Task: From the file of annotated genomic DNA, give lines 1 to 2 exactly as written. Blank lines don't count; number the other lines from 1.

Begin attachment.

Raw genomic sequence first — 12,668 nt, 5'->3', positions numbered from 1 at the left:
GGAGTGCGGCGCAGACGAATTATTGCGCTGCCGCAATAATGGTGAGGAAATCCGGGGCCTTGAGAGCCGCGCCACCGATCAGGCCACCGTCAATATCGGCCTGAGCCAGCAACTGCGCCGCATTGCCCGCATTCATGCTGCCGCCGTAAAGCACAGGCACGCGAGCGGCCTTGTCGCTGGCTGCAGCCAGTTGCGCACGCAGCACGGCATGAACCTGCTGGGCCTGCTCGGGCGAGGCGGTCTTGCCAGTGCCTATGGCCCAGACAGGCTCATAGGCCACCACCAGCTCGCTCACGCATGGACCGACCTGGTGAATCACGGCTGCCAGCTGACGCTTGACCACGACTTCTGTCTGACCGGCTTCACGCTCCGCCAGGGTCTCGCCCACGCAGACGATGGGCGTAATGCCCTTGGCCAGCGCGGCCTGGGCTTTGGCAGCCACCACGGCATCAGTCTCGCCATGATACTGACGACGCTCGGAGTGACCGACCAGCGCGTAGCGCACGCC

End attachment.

Raw genomic sequence first — 12,668 nt, 5'->3', positions numbered from 1 at the left:
GGAGTGCGGCGCAGACGAATTATTGCGCTGCCGCAATAATGGTGAGGAAATCCGGGGCCTTGAGAGCCGCGCCACCGATCAGGCCACCGTCAATATCGGCCTGAGCCAGCAACTGCGCCGCATTGCCCGCATTCATGCTGCCGCCGTAAAGCACAGGCACGCGAGCGGCCTTGTCGCTGGCTGCAGCCAGTTGCGCACGCAGCACGGCATGAACCTGCTGGGCCTGCTCGGGCGAGGCGGTCTTGCCAGTGCCTATGGCCCAGACAGGCTCATAGGCCACCACCAGCTCGCTCACGCATGGACCGACCTGGTGAATCACGGCTGCCAGCTGACGCTTGACCACGACTTCTGTCTGACCGGCTTCACGCTCCGCCAGGGTCTCGCCCACGCAGACGATGGGCGTAATGCCCTTGGCCAGCGCGGCCTGGGCTTTGGCAGCCACCACGGCATCAGTCTCGCCATGATACTGACGACGCTCGGAGTGACCGACCAGCGCGTAGCGCACGCC